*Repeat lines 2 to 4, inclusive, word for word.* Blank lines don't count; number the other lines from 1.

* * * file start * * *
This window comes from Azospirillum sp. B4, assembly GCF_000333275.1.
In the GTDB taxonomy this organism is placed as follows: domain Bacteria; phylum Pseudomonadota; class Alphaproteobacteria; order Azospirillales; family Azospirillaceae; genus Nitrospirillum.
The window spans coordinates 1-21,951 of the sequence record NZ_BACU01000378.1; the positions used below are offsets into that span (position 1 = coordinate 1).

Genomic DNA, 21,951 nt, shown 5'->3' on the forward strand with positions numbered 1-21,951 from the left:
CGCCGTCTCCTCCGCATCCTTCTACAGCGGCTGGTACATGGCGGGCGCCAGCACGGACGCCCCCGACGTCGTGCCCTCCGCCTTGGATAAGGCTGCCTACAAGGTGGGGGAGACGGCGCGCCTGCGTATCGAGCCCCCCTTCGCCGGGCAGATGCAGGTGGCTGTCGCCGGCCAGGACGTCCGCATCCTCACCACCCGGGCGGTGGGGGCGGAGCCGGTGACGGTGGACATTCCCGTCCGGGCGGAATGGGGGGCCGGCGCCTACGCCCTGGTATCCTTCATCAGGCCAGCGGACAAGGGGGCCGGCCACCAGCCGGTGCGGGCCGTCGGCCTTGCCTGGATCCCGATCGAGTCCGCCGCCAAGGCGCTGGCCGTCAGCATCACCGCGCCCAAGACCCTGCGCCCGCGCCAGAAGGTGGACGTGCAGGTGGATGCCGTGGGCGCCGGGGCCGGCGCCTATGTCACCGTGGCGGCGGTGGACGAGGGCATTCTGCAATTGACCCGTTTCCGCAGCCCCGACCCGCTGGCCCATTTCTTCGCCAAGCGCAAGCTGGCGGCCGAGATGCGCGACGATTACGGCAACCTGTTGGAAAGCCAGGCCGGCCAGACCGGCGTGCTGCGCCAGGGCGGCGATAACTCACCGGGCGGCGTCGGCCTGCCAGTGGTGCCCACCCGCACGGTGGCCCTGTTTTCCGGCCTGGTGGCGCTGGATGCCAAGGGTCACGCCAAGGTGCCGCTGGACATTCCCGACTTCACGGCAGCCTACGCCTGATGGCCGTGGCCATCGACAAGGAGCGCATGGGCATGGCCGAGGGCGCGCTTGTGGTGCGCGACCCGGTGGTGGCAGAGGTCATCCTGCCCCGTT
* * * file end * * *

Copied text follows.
In the GTDB taxonomy this organism is placed as follows: domain Bacteria; phylum Pseudomonadota; class Alphaproteobacteria; order Azospirillales; family Azospirillaceae; genus Nitrospirillum.
The window spans coordinates 1-21,951 of the sequence record NZ_BACU01000378.1; the positions used below are offsets into that span (position 1 = coordinate 1).

Genomic DNA, 21,951 nt, shown 5'->3' on the forward strand with positions numbered 1-21,951 from the left: